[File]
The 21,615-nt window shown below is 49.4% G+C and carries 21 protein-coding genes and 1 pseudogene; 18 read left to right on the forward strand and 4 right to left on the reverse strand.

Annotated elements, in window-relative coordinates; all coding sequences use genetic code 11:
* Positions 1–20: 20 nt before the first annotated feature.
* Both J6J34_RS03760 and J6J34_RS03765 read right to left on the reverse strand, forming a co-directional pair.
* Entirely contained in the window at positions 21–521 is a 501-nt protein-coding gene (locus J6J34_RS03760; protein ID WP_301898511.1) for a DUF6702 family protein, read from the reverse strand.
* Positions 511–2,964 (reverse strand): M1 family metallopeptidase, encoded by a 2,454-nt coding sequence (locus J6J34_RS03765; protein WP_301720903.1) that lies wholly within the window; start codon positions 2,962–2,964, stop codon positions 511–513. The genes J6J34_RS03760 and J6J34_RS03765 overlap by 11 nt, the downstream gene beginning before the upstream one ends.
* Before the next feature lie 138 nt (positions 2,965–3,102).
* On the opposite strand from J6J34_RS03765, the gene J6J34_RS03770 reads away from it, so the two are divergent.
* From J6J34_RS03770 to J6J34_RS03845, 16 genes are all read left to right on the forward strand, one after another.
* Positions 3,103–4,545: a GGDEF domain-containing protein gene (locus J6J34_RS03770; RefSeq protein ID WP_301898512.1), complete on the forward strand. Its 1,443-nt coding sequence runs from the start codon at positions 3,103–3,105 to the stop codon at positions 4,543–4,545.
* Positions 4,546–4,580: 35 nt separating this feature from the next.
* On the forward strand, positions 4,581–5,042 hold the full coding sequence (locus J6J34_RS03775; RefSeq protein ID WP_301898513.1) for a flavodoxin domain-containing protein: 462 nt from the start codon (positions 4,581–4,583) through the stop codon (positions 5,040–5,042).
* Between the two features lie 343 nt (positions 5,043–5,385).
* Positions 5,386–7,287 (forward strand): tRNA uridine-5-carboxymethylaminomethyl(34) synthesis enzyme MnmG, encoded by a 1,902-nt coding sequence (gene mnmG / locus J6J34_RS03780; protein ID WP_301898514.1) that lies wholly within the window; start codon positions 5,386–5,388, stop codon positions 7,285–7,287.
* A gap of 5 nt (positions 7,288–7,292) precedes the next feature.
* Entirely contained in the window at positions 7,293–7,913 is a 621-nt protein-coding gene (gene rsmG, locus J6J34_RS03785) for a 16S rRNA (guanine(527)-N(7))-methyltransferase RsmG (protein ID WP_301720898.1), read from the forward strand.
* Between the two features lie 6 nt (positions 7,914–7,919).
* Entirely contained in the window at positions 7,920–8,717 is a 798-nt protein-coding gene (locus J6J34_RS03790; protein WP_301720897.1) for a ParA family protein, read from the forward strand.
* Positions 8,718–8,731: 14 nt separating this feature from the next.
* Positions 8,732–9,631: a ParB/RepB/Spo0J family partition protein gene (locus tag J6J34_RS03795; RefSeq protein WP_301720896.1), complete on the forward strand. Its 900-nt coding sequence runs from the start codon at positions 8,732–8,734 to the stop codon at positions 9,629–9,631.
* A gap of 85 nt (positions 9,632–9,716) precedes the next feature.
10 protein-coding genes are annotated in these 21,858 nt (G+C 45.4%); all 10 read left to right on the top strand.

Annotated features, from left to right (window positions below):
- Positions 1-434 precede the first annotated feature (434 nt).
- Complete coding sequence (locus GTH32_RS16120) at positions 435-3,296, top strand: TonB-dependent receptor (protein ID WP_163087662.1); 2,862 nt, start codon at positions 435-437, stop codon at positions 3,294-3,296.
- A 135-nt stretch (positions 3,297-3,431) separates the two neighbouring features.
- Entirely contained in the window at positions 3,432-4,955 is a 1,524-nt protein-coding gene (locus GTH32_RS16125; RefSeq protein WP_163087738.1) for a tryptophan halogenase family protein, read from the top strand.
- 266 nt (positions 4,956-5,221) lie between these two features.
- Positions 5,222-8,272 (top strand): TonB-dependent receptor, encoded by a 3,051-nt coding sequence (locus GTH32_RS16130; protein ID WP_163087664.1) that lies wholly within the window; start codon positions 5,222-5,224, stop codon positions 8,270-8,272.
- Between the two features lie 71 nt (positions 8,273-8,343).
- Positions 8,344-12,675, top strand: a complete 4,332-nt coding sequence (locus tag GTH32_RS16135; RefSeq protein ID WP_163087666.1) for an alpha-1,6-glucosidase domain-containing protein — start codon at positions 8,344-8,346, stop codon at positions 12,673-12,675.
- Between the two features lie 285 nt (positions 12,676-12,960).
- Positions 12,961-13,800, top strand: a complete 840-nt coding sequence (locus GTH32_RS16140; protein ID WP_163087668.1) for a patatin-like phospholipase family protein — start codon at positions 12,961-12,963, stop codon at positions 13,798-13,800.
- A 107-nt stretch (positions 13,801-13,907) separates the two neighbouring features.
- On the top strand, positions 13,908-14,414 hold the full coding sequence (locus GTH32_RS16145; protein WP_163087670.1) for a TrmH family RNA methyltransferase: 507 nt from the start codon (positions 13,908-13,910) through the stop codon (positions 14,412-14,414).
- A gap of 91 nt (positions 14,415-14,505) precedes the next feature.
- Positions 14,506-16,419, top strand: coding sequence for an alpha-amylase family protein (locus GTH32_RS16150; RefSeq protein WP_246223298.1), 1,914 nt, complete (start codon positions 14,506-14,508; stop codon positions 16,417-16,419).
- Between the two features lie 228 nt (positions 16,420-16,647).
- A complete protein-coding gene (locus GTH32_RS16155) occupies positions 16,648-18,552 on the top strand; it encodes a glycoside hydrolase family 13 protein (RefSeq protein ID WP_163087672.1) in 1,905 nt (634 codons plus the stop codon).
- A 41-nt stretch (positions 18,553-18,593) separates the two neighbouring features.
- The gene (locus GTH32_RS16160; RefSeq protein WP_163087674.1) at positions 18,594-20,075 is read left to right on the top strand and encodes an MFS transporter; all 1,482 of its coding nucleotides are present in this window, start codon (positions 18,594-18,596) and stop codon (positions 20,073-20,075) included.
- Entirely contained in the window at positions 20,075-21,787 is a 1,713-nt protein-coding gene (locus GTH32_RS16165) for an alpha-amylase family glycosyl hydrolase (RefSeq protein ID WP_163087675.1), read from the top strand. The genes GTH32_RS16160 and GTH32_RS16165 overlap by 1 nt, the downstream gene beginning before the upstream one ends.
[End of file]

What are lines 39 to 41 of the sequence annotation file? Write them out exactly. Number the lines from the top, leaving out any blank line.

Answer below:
- A complete protein-coding gene (locus GTH32_RS16155) occupies positions 16,648-18,552 on the top strand; it encodes a glycoside hydrolase family 13 protein (RefSeq protein ID WP_163087672.1) in 1,905 nt (634 codons plus the stop codon).
- A 41-nt stretch (positions 18,553-18,593) separates the two neighbouring features.
- The gene (locus GTH32_RS16160; RefSeq protein WP_163087674.1) at positions 18,594-20,075 is read left to right on the top strand and encodes an MFS transporter; all 1,482 of its coding nucleotides are present in this window, start codon (positions 18,594-18,596) and stop codon (positions 20,073-20,075) included.